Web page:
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COVID-19 Update | Friday, April 24

April 24, 2020


  • There remains disagreement over what the next legislative step will be in response to the COVID-19 pandemic. Democrats continue to want to push forward with large packages while most Republicans want to evaluate the effectiveness of the funding to date. Conversations continue about a stimulus-like package but what it will end up including remains unclear.
  • Elevate believes that there will be a stimulus-like package, but timing and content will be driven by external factors such as the economy, infection and recovery rates etc. Most Republicans have expressed concern at continued spending and increasing the Federal debt. Early today, Senate Majority Leader Mitch McConnell signaled that the trend of legislating federal spending by unanimous consent to respond to the COVID-19 pandemic is over, indicating that further spending will have to come via the regular legislative process. This will slow down additional packages.
  • Democrats still would like to see, and are continuing to work toward, a broad legislative measure for the May/June timeframe that would include significant infrastructure funding.
  • The Congressional Budget Office (CBO) released their “Current Projections of Output, Employment, and Interest Rates and a Preliminary Look at Federal Deficits for 2020 and 2021.” CBO projects real GDP to decline by about 12 percent during the second quarter, equivalent to a decline at an annual rate of 40 percent for that quarter, while the unemployment rate is expected to average close to 14 percent during the second quarter and the federal budget deficit is projected to be $3.7 trillion. This information likely will be utilized by both parties to advance their positions going forward. The report can be found here.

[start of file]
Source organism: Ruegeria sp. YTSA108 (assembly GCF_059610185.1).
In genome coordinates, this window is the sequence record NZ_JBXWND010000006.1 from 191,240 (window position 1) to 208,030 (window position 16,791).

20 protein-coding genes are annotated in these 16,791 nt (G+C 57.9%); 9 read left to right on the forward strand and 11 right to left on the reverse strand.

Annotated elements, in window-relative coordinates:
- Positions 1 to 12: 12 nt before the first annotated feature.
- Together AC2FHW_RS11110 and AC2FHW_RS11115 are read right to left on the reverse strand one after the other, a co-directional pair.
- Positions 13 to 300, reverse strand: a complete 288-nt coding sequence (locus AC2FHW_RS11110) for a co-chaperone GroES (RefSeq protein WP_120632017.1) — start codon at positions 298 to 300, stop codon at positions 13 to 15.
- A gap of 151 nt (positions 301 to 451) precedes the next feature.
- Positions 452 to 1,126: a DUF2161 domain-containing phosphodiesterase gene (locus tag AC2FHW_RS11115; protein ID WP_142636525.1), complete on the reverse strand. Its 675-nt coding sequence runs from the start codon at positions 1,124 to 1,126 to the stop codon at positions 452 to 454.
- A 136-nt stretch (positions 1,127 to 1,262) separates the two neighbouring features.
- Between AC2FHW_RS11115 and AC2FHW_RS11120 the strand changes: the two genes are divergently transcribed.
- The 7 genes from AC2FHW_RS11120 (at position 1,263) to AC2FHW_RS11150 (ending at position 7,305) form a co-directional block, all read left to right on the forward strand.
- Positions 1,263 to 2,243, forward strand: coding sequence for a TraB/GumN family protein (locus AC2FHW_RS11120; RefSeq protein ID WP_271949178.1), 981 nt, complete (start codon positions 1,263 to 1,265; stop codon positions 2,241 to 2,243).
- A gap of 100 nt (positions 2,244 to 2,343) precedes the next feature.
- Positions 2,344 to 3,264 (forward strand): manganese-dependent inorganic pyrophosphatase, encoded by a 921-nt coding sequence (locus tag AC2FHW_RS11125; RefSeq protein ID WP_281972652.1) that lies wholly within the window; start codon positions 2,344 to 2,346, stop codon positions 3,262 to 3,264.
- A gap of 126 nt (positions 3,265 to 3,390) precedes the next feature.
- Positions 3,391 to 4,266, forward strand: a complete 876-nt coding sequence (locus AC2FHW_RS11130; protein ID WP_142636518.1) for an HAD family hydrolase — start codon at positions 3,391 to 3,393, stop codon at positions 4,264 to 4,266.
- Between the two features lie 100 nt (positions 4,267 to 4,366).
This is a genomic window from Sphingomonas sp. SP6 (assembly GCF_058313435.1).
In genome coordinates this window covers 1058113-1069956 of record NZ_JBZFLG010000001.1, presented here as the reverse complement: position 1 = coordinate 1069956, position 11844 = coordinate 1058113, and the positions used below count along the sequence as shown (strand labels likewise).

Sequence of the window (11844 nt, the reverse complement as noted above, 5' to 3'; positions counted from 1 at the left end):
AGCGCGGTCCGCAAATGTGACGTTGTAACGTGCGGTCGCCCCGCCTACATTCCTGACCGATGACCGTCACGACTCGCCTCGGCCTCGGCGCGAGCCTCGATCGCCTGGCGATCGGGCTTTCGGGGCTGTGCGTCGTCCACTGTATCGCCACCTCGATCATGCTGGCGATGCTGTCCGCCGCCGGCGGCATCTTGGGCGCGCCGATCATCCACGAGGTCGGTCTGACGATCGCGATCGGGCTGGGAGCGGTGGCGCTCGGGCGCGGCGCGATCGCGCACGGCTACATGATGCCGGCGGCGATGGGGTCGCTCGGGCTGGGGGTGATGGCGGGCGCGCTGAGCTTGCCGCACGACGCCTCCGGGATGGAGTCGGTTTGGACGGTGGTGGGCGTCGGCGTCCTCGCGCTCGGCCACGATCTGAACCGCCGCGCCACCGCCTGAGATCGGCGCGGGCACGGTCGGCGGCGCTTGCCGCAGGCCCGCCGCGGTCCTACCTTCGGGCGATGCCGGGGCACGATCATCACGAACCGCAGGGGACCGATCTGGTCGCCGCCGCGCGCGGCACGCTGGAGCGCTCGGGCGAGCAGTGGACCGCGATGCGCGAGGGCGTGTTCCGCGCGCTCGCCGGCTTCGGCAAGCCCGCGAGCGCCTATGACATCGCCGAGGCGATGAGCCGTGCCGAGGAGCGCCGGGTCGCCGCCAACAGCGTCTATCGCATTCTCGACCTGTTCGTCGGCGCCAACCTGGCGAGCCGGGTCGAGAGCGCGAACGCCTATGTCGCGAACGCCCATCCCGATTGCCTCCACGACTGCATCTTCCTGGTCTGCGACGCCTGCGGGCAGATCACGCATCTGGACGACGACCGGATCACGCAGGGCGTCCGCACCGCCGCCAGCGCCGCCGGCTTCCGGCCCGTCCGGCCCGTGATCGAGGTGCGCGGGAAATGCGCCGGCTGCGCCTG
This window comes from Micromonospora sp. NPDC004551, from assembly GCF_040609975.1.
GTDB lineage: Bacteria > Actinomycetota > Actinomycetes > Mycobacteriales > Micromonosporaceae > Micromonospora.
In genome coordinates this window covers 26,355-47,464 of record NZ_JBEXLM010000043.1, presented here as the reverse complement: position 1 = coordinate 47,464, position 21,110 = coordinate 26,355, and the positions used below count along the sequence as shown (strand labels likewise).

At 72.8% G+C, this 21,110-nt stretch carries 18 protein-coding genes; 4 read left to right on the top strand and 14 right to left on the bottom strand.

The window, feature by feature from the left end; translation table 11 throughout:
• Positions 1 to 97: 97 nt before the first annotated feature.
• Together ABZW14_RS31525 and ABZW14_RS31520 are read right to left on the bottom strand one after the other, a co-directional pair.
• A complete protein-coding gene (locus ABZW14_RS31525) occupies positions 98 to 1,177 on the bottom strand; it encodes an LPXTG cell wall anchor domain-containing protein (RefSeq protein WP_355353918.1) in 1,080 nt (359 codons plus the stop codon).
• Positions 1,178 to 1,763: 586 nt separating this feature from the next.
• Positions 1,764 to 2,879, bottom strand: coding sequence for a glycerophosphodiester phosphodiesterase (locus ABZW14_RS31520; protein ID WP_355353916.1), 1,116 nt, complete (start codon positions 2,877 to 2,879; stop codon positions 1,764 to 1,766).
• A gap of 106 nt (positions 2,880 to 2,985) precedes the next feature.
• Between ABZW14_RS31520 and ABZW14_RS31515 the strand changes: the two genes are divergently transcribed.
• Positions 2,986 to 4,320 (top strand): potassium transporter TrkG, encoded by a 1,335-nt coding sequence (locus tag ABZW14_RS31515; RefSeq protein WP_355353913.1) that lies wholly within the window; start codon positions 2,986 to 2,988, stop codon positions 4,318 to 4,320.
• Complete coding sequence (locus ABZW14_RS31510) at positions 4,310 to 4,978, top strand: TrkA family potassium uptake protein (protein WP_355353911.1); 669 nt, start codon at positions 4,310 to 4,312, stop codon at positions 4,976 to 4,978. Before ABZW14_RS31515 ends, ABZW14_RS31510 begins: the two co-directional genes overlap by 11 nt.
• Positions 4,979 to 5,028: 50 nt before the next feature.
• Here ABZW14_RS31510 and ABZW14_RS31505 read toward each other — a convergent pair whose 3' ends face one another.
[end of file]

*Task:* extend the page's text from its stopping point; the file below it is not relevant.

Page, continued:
• The White House has signaled that a broad infrastructure package may not be viable to enact this year; however, the Administration has indicated support for, at minimum, building out and funding 5G cellular technology and broadband access.
  • President Trump signed the $484 billion H.R.266 – Paycheck Protection Program and Health Care Enhancement Act today.
  • The Paycheck Protection Program (PPP) will restart processing payments on Monday following the passage of the law, which provides an additional $320 billion for the program after it had reached its previous cap of $350 billion late last week.